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Become a member and receive career-enhancing benefits

Our top priority is providing value to members. Your Member Services team is here to ensure you maximize your ACS member benefits, participate in College activities, and engage with your ACS colleagues. It's all here.

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Bulletin Brief

New Crucial Literature: The Science You Need to Know

Literature selections curated by Lewis Flint, MD, FACS, and reviewed by the Bulletin Brief editorial board.

February 15, 2022

JACS Articles

Determining the Cost-Effectiveness of Posttraumatic Thromboprophylaxis

Nicholson KJ, Rosengart MR, Smith, KJ, et al. Investigation into the cost-effectiveness of extended posttraumatic thromboprophylaxis. J Am Coll Surg. 2022;234:86-94.

Injured patients may be at risk for venous thromboembolic (VTE) complications for an extended period following the injury event, similar to other high-risk surgical patient groups such as patients undergoing oncologic surgical procedures. The authors used a cost-utility model to determine the cost-effectiveness of a 30-day course of post-injury VTE prophylaxis compared with no post-hospitalization prophylaxis.

Risk of venous thrombosis, pulmonary embolus, or bleeding during the 30-day interval were modeled against rates of sequelae of VTE such as post-thrombotic syndrome and chronic pulmonary hypertension. Several readily available agents were assessed in the model; rivaroxaban was determined to be the most effective agent, and this benefit persisted when patients were analyzed in low-risk and high-risk groups. The authors concluded that these data support the conduct of prospective randomized studies of extended post-injury VTE prophylaxis with rivaroxaban.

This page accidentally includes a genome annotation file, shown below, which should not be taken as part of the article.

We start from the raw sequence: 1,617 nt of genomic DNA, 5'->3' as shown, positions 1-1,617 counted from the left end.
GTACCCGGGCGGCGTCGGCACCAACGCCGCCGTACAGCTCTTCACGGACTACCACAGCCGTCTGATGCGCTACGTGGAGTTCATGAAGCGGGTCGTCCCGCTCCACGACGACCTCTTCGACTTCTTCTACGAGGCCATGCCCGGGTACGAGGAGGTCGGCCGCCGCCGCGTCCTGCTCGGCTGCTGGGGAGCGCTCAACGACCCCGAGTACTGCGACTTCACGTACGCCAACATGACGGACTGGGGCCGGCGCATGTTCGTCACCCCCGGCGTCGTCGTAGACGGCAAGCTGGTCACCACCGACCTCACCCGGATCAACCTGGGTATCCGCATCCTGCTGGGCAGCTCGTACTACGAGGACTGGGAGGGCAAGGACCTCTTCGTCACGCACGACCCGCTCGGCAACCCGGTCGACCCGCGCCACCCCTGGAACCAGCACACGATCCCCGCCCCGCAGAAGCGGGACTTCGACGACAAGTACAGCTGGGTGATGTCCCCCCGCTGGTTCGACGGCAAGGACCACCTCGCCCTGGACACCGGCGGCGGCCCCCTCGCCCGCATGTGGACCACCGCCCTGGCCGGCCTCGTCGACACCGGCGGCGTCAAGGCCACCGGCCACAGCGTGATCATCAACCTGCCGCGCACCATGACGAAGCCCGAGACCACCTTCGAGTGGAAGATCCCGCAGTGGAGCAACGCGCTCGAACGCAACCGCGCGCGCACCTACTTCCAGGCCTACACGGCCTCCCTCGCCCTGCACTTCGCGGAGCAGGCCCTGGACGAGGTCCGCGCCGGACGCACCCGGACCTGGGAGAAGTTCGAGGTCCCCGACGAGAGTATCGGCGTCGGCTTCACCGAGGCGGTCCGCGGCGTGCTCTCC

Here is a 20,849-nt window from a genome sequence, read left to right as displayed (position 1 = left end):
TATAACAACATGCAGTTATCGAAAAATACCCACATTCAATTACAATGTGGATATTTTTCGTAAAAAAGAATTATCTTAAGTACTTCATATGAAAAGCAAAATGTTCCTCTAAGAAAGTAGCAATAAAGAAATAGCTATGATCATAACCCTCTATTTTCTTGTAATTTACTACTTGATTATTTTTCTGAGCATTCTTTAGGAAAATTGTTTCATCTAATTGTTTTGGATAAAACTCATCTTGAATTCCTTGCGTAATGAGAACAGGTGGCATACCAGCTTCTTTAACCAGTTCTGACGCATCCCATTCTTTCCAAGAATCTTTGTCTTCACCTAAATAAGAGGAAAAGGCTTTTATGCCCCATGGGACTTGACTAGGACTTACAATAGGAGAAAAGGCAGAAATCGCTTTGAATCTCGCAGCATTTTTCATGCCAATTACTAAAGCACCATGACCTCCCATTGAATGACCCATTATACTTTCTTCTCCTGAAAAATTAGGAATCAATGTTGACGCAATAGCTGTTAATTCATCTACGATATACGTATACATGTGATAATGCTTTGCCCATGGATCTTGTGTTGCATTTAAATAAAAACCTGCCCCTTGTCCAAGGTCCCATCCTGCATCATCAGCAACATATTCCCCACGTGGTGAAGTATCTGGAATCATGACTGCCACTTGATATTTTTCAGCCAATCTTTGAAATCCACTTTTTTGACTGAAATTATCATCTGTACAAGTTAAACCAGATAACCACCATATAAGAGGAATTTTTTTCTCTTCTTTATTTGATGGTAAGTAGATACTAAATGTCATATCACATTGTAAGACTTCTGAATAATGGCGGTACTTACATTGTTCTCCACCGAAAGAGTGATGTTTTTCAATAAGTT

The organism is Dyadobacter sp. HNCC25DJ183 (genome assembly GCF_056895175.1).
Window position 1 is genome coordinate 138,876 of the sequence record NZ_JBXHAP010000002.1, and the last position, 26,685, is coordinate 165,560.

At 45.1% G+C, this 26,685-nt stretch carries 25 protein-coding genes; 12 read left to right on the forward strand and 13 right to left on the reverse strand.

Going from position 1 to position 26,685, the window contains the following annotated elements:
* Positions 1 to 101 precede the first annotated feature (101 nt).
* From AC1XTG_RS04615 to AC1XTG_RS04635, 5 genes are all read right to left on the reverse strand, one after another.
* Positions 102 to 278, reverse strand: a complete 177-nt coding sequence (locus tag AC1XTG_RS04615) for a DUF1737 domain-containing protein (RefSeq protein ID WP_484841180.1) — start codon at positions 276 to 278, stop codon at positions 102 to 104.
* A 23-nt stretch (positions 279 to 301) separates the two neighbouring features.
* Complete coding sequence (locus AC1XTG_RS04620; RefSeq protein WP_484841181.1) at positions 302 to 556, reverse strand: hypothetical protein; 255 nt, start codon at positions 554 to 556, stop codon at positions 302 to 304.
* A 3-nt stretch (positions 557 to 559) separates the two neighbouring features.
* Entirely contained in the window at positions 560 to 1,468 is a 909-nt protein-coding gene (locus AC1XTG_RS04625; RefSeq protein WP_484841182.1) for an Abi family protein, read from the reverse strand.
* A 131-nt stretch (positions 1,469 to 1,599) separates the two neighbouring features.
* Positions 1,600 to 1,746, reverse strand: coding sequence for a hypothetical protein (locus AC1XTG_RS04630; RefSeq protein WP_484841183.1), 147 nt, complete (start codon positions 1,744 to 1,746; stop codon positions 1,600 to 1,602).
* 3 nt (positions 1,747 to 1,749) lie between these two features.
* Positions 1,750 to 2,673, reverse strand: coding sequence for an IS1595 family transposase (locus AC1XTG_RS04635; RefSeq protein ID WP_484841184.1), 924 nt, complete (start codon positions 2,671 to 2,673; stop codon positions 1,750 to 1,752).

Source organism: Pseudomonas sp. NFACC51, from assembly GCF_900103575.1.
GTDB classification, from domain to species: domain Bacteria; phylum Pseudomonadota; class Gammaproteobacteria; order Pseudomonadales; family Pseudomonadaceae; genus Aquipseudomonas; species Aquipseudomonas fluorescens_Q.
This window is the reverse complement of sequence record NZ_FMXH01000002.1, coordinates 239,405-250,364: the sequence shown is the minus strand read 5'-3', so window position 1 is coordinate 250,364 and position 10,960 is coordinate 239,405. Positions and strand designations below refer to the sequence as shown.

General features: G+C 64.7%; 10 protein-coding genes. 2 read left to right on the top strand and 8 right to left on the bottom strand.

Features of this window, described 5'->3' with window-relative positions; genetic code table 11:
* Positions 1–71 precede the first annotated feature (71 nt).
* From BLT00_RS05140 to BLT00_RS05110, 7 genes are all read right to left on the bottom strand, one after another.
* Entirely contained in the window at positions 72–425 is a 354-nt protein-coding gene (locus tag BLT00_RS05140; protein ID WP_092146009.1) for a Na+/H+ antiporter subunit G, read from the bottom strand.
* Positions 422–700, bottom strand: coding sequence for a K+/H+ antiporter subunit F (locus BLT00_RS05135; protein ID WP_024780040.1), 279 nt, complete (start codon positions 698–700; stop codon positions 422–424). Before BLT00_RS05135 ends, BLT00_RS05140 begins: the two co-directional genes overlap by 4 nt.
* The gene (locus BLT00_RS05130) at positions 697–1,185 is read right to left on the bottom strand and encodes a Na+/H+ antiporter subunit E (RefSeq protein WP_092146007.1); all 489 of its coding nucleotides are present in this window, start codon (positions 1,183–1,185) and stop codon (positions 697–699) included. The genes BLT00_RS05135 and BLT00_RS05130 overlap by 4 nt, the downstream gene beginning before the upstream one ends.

Extracellular Matrix Reinforcement of Esophageal Anastomoses Safe, but Does Not Reducing Risk of Anastomotic Leak

Vos EL, Nakauchi M, Capanu M, et al. Phase II trial evaluating esophageal reinforcement with a biologic, degradable, extracellular matrix after total gastrectomy and esophagectomy. J Am Coll Surg 2022, in press.

The study reported in this article evaluated the use of extracellular matrix (ECM) reinforcement of esophageal anastomoses as a means of reducing risk of anastomotic leak. Patients having ECM reinforcement (N=66) were compared with patients from a retrospective cohort who had esophagectomy or total gastrectomy with standard anastomotic techniques. Outcomes out to 90 days postoperatively were obtained.

The data analysis showed that anastomotic leak rates (9.1%) were similar to the rates recorded in the comparison group; anastomotic stenosis causing symptoms or requiring intervention was observed in similar proportions of the two groups. The observed rates of anastomotic leak and stenosis were similar to those reported in other studies. The authors concluded that ECM reinforcement was safe and did not increase risk of complications but did not reduce the rate of anastomotic leak.

Other Journals

The Omicron Wave Reveals Key Findings Regarding Immunity to COVID-19

Willyard C. What the Omicron wave is revealing about human immunity. Nature. Feb 2022;602(7895):22-25. doi:10.1038/d41586-022-00214-3

The Omicron variant of SARS-CoV-2 has presented formidable challenges to immunologists seeking to characterize the immune response to COVID-19 infection and to determine effectiveness of vaccines in preventing infection, serious illness, hospitalization, and mortality. Scientists have learned that a durable antibody response to vaccination is not guaranteed. Data cited in the article showed that antibody levels wane in the weeks following vaccination and that lasting benefit from vaccination results from immune responses other than typical antibodies.

One important discovery has been that B-cells with a long lifespan are stimulated by vaccination and are produced, as part of the immune response to infection, in germinal centers. These cells are critical to the development of a lasting immunity to COVID-19 infection. When these cells encounter the virus, they rapidly divide and produce plasma cells that manufacture antibodies. Also critical are T cells that can encounter the virus and multiply into a population of cells that can destroy the virus and wipe out the infection. Another important discovery is that these T-cells often are present not because of vaccination but because of a response to a past SARS infection such as the common cold; they can respond to COVID-19 infection, according to a study cited in the article that documented evidence of a T-cell-mediated immune response in unvaccinated healthcare workers.

This review provided a clear description of these discoveries and opportunities for future progress. The information presented will be useful to surgeons and helpful for patient education.